Elain Chao, the current US Transportation Secretary, till date remembers how it was when she first stepped in America as an eight-year-old. She recalls, “I didn’t speak English…And it was very hard in the beginning. I remember how vulnerable our community felt at the time, and I think those lessons, those experiences of being on the outside”. She got her citizenship when she was 19.
While in school she had to try very hard whether at using the fork or understanding American culture and music. Her social exclusion, in a way, acted as a boon leading her to be engrossed in studies and school work, a result of which was her outstanding performance all through her academic career. She attended Mount Holyoke College in South Hadley, Massachusetts where she did her graduation with a degree in Economics and went to complete her MBA from Harvard Business School. In college, her activities ranged from scholastics to sports. Whether in playing field hockey, horse-riding or being the co-editor in chief of the yearbook, Chao proved her versatility. At Harvard, Chao was the first female student to be elected a class officer and class marshal.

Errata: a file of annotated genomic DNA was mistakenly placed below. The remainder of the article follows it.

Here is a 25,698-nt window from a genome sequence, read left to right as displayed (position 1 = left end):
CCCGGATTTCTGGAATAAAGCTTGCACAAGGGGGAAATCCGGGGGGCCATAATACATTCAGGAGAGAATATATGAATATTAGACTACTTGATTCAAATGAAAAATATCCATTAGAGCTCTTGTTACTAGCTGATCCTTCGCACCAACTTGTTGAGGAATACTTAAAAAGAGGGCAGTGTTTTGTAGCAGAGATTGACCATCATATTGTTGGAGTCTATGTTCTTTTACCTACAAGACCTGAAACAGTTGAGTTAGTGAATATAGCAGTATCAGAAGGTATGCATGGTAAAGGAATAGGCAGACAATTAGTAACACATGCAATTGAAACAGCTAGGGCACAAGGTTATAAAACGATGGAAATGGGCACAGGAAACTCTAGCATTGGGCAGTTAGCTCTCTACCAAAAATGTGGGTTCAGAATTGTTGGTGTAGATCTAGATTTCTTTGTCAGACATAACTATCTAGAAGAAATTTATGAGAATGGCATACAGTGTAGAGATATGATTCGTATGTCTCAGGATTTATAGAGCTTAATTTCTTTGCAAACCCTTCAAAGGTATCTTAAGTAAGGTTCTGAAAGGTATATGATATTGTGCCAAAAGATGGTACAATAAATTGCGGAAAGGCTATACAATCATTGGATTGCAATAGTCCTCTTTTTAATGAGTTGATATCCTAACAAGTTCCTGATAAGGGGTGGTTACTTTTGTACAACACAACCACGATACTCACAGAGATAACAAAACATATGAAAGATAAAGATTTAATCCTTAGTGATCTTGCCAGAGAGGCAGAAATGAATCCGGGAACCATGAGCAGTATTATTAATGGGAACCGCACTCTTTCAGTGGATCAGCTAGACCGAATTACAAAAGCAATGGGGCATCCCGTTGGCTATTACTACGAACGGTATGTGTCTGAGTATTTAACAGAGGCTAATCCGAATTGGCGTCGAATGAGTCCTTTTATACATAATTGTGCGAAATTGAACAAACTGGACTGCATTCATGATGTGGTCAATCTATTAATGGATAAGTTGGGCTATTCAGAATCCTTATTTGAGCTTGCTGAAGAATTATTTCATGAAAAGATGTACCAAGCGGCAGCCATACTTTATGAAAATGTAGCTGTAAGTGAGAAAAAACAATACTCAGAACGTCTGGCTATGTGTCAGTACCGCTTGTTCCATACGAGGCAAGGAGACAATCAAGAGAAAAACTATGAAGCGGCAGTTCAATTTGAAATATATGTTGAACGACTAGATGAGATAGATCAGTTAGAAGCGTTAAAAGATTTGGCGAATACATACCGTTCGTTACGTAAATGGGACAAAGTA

Her stint at Dartmouth College as part of a domestic exchange program to study banking and money put her on a competitive career track. She worked as the Vice President for syndications at Bank of America Capital Markets Group in San Francisco, California, and an International Banker at Citicorp in New York before she joined public service. The course of her life changed when she received the White House Fellowship grant and the opportunity to be one of 12 White House fellows during the Reagan administration.
With George H. W. Bush appointing her director of the Peace Corps in 1991 began her illustrious journey in the Presidential Cabinet and in the White House in various eminent roles. Chao serves as an example to many as she says “”We all have our experiences, which is why I’m really into mentoring young people, especially women, Asian-Americans, Hispanic-Americans — you know, people who are not mainstream America. Because I understand and I remember how hard it was.”
From being a foreigner to becoming an insider of the US Government, she has weathered many a political turmoil with composure and dignity as she stood steadfast in her loyalty and duty towards the nation.
Image credit: elainelchao.com